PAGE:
• Turn off the power at the circuit breaker or fuse box and check for loose wiring and bad connections.
  • Check the elements.
  • Check the fill tube and dip.

Hot water at first, but it quickly runs out

  • Check for a buildup of sediment.
  • Turn off the power at the circuit or fuse box and check the wire connections.
  • Check the elements, thermostats, and beginning temperature. If the temperature reading is incorrect, then your heater will malfunction.

If you find a lot of sediment in your water heater, you may want to check the anode rod. An anode rod in your hot water heater plays a crucial role in preventing corrosion by attracting corrosive elements/sediment in the water. To check it, turn off the heater and locate the rod’s access point on top of the tank.

Use a wrench to loosen and remove the hex head, revealing the anode rod. If it’s less than half an inch thick or shows significant corrosion, it’s time for a replacement. Installing a new anode rod can extend the life of your water heater and maintain its efficiency by sacrificing itself to protect the tank from rust and deterioration.

No hot water

  • Check the circuit breaker or fuse box.
  • Check the water heater power.
  • Find the reset button and push it.
  • Confirm that the upper element and thermostat are working.

Water that’s too hot

  • Turn down the thermostat.
  • Inspect the thermostat function and look for grounded elements.
  • Check that the thermostat fits tightly to the water heater.

Gas Water Heater Not Working

Both electric and gas water heaters can present similar symptoms when something is going wrong. However, depending on the problem, there are different ways to remedy the situation. When your gas water heater has:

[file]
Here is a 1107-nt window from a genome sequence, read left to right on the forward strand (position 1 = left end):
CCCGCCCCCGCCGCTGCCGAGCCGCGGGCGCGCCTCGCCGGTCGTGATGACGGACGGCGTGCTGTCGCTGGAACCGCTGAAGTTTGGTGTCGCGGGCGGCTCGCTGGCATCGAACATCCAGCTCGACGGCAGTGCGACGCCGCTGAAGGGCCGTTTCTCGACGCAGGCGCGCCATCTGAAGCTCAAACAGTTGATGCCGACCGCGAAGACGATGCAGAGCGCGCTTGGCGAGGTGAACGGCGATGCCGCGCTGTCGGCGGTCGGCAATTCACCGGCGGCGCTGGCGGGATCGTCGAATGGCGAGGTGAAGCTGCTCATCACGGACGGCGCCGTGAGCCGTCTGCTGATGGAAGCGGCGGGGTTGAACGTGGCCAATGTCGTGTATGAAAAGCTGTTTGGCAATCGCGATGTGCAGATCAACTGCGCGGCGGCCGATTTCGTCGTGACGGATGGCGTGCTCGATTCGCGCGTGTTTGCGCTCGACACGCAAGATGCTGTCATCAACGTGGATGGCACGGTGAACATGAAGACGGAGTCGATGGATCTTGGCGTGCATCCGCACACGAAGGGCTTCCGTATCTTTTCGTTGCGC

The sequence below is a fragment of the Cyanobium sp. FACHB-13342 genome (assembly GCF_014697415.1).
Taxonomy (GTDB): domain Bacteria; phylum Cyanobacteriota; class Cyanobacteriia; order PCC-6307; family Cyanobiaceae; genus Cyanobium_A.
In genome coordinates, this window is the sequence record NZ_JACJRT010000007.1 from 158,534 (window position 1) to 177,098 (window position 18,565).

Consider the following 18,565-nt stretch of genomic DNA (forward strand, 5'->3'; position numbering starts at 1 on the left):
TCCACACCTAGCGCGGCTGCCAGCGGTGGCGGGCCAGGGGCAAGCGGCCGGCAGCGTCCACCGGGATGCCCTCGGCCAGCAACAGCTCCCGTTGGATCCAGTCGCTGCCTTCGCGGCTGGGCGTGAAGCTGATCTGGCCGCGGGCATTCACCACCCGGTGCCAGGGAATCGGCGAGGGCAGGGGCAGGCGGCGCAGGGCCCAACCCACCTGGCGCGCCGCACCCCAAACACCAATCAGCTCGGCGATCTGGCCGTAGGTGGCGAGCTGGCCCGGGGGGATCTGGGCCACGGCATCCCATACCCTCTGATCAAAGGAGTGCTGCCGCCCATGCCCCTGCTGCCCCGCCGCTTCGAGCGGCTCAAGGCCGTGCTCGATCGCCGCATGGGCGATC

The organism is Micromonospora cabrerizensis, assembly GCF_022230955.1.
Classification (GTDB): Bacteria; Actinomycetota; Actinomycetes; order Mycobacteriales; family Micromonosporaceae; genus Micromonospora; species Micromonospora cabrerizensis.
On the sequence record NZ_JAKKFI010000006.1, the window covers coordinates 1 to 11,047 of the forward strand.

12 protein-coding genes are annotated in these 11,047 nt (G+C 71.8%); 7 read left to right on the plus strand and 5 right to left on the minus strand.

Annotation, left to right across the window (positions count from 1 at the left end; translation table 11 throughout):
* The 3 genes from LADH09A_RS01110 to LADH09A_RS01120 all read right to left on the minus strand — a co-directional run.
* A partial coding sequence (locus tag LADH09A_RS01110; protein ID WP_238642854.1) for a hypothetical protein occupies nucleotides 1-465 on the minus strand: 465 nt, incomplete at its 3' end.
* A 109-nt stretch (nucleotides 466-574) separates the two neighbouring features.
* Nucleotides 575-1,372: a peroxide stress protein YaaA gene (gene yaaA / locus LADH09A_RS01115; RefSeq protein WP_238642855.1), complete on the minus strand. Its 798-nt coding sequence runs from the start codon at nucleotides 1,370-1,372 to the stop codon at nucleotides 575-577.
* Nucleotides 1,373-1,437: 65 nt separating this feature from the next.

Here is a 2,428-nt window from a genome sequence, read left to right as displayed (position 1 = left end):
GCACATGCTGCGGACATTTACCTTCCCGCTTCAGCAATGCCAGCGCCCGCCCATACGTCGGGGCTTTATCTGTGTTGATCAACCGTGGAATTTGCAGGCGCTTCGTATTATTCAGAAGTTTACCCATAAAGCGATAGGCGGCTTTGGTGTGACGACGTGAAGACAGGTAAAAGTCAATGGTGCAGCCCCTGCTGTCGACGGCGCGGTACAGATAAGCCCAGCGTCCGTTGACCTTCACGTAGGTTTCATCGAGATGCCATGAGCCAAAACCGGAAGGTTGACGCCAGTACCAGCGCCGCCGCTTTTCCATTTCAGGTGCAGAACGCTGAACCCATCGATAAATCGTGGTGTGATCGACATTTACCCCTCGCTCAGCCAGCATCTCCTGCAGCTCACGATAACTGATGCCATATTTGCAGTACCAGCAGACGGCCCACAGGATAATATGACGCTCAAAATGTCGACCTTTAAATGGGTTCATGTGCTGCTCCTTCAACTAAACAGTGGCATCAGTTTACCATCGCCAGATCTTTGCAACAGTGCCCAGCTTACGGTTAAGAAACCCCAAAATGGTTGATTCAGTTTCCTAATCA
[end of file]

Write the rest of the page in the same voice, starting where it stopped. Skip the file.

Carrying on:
An inadequate amount of hot water

  • Turn the thermostat up a degree. Be careful not to increase the heat too much. Hot water temperatures will scald.
  • Get a bigger or more powerful water heater. If you often run out of hot water, you may need a new and larger unit.
  • Clean the burner orifice to make sure it’s working properly or if it’s clogged.
  • Check the gas pressure. Call the gas company to help you with a gas pressure problem.

No hot water

  • Check to see if the pilot light is on. If the pilot is out, you or a professional will need to relight it.
  • Read the gas meter and check the gas cutoff valve. If the gas isn’t on, contact your gas company.

A pilot light that keeps going out

  • Check that the thermocouple probe tip is inside the pilot flame and make sure the thermocouple is wound tightly at the control valve. Check for twists. If everything seems in working order, but the light won’t stay on, you may need to replace the thermocouple.
  • Check the gas control valve. There’s no repairing a gas control valve. If it malfunctions, you’ll need to replace the valve.
  • Check the main burner. You might need to clean or unclog it.
  • Check the weather. Pilot lights can go out when wind gusts create downdrafts from the flue.

A pilot light that won’t ignite even though the gas is on

  • The pilot orifice may be clogged. Clean it.
  • The pilot supply line could be blocked or bent. It may need to be replaced.
  • The gas line might contain air. Remove air from the line by holding down the pilot button. Try re-igniting the pilot light. The first attempt at relighting might fail. Try at least twice.

Vancouver, WA Water Heater Repair

If you’ve come this far, you must be committed to fixing or troubleshooting your water heater. The good news is that if you prefer a technician to come to inspect and make specific recommendations for you instead of doing it yourself, you can schedule that!

After all, who doesn’t love to save time and energy? On the other hand, if you’ve tried all of these methods and your water heater is still having issues, it might just need to be repaired or replaced. Most water heaters have a lifespan of 8 to 12 years, so it’s not uncommon to begin seeing issues within that time frame.

With over 35 years of experience, Simpson Plumbing is prepared to make any of the necessary repairs to keep your water heater healthy and continue serving you or install a new one if your water heater has run its course. Be sure to view our water heater special, and don’t hesitate to reach out if you have any questions!